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How to avoid getting stung by a stingray and what to do if you are stung

The "Stingray Shuffle" helps scare them away
Stingray Shuffle.PNG
Posted at 5:06 PM, Jun 22, 2022
and last updated 2022-06-22 18:06:17-04

CORPUS CHRISTI, Texas — A couple summers ago while boogie boarding, after catching a wave I stood up in the shallow, warm water and stepped on something which at the time felt like a sharp rock hitting the back of my foot. I wasn't sure what I stepped on but soon realized it was probably a stingray from the amount of pain and swelling it produced.

I tried to ignore it but the pain got worse so I went to the nearest Urgent Care. It was amazing at how fast the pain subsided when the doctor submerged my foot in hot water. The hot water helps neutralize the toxins.

Stingrays often travel together, and they lie and glide across the ocean’s bottom to feed, and tend to hide just under the sand in shallow, warm water.

Although they are not aggressive, they whip their tails, which have poisonous barbs or spines, as a defense mechanism. If you step on a ray and are stung, you will know immediately because their stings can be extremely painful.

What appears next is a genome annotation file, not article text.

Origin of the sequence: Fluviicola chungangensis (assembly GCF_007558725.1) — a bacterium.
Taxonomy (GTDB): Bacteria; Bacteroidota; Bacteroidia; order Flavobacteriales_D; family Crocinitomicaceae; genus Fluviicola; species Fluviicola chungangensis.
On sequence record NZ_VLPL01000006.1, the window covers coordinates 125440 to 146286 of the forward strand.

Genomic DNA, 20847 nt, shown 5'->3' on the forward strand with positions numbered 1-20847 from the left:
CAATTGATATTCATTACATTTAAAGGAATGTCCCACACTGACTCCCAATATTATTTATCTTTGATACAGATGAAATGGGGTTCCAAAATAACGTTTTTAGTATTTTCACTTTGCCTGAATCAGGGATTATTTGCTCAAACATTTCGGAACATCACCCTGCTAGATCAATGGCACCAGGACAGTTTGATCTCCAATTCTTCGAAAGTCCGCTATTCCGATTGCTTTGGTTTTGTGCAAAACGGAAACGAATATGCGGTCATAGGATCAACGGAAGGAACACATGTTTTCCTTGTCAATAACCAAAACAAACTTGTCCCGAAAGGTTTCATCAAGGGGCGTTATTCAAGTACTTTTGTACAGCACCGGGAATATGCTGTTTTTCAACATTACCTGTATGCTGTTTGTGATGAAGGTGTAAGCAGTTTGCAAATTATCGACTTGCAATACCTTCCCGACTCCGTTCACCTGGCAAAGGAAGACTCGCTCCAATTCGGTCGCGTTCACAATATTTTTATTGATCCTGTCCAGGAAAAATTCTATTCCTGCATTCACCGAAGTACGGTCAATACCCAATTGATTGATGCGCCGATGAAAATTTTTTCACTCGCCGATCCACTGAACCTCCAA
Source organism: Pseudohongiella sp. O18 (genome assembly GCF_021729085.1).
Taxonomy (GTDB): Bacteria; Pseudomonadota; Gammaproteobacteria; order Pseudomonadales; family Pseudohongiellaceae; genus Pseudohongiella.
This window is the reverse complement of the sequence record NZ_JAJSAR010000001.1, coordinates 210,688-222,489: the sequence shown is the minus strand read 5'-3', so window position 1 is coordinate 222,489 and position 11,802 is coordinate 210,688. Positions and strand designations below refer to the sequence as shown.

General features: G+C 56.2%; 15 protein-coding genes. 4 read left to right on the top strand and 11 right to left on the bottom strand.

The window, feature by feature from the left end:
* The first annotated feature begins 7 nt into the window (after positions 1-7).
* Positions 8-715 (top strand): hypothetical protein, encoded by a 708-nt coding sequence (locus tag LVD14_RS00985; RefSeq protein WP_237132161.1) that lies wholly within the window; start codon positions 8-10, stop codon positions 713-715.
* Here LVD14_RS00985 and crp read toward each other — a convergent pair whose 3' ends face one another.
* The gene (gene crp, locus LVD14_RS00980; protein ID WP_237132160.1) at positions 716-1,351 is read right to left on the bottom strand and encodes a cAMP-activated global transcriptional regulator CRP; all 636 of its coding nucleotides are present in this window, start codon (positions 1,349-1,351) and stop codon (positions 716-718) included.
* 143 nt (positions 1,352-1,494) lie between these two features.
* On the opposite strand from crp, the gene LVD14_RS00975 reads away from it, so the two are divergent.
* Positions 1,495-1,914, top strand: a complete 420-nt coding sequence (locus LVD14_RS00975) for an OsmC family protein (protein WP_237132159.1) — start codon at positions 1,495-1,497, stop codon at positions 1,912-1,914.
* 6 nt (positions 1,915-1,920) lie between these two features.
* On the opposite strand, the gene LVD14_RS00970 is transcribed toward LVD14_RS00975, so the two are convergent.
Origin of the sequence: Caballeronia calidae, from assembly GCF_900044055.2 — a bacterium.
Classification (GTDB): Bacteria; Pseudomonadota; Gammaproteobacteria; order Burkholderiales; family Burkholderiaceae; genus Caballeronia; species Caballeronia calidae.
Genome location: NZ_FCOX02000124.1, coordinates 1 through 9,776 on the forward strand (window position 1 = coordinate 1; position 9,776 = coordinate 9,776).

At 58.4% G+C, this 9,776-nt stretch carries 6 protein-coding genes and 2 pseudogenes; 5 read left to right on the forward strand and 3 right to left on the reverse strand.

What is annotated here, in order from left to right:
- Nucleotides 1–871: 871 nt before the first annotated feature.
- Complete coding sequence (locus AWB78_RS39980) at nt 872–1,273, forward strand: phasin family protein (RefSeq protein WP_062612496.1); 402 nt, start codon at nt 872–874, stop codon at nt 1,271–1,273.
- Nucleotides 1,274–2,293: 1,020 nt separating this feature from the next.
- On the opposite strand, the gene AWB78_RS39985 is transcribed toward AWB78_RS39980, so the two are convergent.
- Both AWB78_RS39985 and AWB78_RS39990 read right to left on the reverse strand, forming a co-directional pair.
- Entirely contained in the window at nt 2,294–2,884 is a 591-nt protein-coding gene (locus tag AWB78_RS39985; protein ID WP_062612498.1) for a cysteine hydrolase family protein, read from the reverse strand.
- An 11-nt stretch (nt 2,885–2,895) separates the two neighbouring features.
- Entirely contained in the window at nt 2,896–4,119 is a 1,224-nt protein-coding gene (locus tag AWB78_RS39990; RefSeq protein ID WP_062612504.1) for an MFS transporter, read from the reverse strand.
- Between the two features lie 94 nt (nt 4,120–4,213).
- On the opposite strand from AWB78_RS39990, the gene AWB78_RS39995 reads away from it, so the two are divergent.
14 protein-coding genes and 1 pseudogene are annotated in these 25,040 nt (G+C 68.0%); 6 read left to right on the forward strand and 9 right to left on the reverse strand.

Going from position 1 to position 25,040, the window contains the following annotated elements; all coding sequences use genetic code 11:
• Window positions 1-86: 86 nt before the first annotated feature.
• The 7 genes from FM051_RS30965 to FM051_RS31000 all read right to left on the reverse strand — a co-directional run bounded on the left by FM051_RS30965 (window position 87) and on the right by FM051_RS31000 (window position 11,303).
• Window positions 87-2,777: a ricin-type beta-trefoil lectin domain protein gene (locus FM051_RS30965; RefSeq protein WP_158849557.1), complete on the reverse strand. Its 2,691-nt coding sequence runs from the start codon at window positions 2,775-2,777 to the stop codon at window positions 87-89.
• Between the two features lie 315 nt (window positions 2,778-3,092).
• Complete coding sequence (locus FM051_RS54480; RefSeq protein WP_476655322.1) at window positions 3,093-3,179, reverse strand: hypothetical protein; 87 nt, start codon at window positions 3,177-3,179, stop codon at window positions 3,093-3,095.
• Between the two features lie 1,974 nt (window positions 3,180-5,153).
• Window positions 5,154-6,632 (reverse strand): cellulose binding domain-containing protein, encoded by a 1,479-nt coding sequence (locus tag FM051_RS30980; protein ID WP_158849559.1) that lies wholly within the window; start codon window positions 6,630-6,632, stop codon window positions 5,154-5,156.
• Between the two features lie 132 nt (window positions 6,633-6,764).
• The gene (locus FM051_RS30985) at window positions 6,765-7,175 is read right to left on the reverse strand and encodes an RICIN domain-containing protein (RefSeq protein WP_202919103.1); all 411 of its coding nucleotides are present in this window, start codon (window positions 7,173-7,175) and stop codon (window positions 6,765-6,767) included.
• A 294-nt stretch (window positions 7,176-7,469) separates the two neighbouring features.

The sting from a ray results in a wound that is similar to being jabbed with a pointy and serrated knife, and a toxic venom enters the skin. While the sting wound tends to be small, the level of pain can be very intense and immediate. Swelling and discoloration also can occur.

Doctors recommend soaking the injured area in hot water for 60 to 90 minutes and getting medical attention. The stingray’s barb sometimes can break off and remain imbedded in the skin and, if left untreated, an infection can occur. A doctor may be needed to remove the barb.

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